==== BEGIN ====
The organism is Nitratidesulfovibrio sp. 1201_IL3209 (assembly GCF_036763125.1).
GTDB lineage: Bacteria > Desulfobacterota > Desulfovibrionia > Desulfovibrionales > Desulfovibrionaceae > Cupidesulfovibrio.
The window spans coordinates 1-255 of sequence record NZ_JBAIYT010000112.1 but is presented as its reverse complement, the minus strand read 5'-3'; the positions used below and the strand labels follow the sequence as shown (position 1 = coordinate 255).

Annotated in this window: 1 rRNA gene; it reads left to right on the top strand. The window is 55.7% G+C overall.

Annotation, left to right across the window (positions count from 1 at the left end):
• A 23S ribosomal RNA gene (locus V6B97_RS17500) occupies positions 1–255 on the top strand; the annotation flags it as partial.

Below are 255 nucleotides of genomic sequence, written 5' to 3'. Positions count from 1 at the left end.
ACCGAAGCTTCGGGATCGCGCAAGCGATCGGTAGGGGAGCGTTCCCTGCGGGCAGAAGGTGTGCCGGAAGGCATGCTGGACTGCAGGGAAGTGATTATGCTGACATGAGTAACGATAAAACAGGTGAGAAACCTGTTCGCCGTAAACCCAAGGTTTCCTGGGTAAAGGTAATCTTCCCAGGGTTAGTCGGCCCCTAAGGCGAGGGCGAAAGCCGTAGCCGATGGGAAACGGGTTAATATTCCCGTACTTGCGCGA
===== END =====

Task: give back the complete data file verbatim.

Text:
The organism is Nitratidesulfovibrio sp. 1201_IL3209 (assembly GCF_036763125.1).
GTDB lineage: Bacteria > Desulfobacterota > Desulfovibrionia > Desulfovibrionales > Desulfovibrionaceae > Cupidesulfovibrio.
The window spans coordinates 1-255 of sequence record NZ_JBAIYT010000112.1 but is presented as its reverse complement, the minus strand read 5'-3'; the positions used below and the strand labels follow the sequence as shown (position 1 = coordinate 255).

Annotated in this window: 1 rRNA gene; it reads left to right on the top strand. The window is 55.7% G+C overall.

Annotation, left to right across the window (positions count from 1 at the left end):
• A 23S ribosomal RNA gene (locus V6B97_RS17500) occupies positions 1–255 on the top strand; the annotation flags it as partial.

Below are 255 nucleotides of genomic sequence, written 5' to 3'. Positions count from 1 at the left end.
ACCGAAGCTTCGGGATCGCGCAAGCGATCGGTAGGGGAGCGTTCCCTGCGGGCAGAAGGTGTGCCGGAAGGCATGCTGGACTGCAGGGAAGTGATTATGCTGACATGAGTAACGATAAAACAGGTGAGAAACCTGTTCGCCGTAAACCCAAGGTTTCCTGGGTAAAGGTAATCTTCCCAGGGTTAGTCGGCCCCTAAGGCGAGGGCGAAAGCCGTAGCCGATGGGAAACGGGTTAATATTCCCGTACTTGCGCGA